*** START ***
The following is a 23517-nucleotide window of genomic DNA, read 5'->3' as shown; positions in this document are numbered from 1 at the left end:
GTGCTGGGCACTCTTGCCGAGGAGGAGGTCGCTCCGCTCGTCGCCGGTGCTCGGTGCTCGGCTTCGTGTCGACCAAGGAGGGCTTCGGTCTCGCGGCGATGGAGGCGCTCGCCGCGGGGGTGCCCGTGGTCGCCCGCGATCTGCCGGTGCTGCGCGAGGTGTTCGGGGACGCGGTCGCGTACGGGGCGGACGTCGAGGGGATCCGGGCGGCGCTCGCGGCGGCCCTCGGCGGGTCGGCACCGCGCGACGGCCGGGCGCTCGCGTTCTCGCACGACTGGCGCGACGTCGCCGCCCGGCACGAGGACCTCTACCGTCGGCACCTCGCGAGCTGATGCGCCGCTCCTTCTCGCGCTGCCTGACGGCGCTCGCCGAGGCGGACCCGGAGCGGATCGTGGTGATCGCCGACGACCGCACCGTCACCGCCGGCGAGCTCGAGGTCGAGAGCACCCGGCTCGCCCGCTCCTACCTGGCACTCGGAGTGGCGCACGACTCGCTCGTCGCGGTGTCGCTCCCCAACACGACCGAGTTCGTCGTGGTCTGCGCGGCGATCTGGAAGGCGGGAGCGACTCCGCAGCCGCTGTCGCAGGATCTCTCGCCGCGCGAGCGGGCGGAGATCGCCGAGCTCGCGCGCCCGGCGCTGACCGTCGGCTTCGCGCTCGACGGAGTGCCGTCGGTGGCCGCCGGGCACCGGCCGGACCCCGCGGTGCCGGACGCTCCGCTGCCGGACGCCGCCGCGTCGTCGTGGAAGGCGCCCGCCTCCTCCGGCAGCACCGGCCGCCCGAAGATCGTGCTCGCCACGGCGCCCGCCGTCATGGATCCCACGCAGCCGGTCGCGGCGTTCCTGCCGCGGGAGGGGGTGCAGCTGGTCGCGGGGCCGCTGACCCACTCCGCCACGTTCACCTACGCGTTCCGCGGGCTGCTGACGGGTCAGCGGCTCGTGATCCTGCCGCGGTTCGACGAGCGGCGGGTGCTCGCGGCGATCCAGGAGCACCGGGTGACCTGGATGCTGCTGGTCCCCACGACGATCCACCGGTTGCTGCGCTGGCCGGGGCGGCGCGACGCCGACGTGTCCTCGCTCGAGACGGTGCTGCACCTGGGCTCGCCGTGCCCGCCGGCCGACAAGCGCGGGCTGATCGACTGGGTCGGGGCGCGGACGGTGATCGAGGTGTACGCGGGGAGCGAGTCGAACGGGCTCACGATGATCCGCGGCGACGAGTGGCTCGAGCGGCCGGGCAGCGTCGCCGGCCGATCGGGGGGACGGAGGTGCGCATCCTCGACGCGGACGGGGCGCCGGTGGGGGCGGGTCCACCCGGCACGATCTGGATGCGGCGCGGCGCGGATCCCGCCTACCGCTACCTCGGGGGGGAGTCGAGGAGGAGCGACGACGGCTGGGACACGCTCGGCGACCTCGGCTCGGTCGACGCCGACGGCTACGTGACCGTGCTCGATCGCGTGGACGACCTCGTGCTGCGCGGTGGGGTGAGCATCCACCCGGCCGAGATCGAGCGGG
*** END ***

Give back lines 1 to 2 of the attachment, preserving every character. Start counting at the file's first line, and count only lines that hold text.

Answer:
The following is a 23517-nucleotide window of genomic DNA, read 5'->3' as shown; positions in this document are numbered from 1 at the left end:
GTGCTGGGCACTCTTGCCGAGGAGGAGGTCGCTCCGCTCGTCGCCGGTGCTCGGTGCTCGGCTTCGTGTCGACCAAGGAGGGCTTCGGTCTCGCGGCGATGGAGGCGCTCGCCGCGGGGGTGCCCGTGGTCGCCCGCGATCTGCCGGTGCTGCGCGAGGTGTTCGGGGACGCGGTCGCGTACGGGGCGGACGTCGAGGGGATCCGGGCGGCGCTCGCGGCGGCCCTCGGCGGGTCGGCACCGCGCGACGGCCGGGCGCTCGCGTTCTCGCACGACTGGCGCGACGTCGCCGCCCGGCACGAGGACCTCTACCGTCGGCACCTCGCGAGCTGATGCGCCGCTCCTTCTCGCGCTGCCTGACGGCGCTCGCCGAGGCGGACCCGGAGCGGATCGTGGTGATCGCCGACGACCGCACCGTCACCGCCGGCGAGCTCGAGGTCGAGAGCACCCGGCTCGCCCGCTCCTACCTGGCACTCGGAGTGGCGCACGACTCGCTCGTCGCGGTGTCGCTCCCCAACACGACCGAGTTCGTCGTGGTCTGCGCGGCGATCTGGAAGGCGGGAGCGACTCCGCAGCCGCTGTCGCAGGATCTCTCGCCGCGCGAGCGGGCGGAGATCGCCGAGCTCGCGCGCCCGGCGCTGACCGTCGGCTTCGCGCTCGACGGAGTGCCGTCGGTGGCCGCCGGGCACCGGCCGGACCCCGCGGTGCCGGACGCTCCGCTGCCGGACGCCGCCGCGTCGTCGTGGAAGGCGCCCGCCTCCTCCGGCAGCACCGGCCGCCCGAAGATCGTGCTCGCCACGGCGCCCGCCGTCATGGATCCCACGCAGCCGGTCGCGGCGTTCCTGCCGCGGGAGGGGGTGCAGCTGGTCGCGGGGCCGCTGACCCACTCCGCCACGTTCACCTACGCGTTCCGCGGGCTGCTGACGGGTCAGCGGCTCGTGATCCTGCCGCGGTTCGACGAGCGGCGGGTGCTCGCGGCGATCCAGGAGCACCGGGTGACCTGGATGCTGCTGGTCCCCACGACGATCCACCGGTTGCTGCGCTGGCCGGGGCGGCGCGACGCCGACGTGTCCTCGCTCGAGACGGTGCTGCACCTGGGCTCGCCGTGCCCGCCGGCCGACAAGCGCGGGCTGATCGACTGGGTCGGGGCGCGGACGGTGATCGAGGTGTACGCGGGGAGCGAGTCGAACGGGCTCACGATGATCCGCGGCGACGAGTGGCTCGAGCGGCCGGGCAGCGTCGCCGGCCGATCGGGGGGACGGAGGTGCGCATCCTCGACGCGGACGGGGCGCCGGTGGGGGCGGGTCCACCCGGCACGATCTGGATGCGGCGCGGCGCGGATCCCGCCTACCGCTACCTCGGGGGGGAGTCGAGGAGGAGCGACGACGGCTGGGACACGCTCGGCGACCTCGGCTCGGTCGACGCCGACGGCTACGTGACCGTGCTCGATCGCGTGGACGACCTCGTGCTGCGCGGTGGGGTGAGCATCCACCCGGCCGAGATCGAGCGGG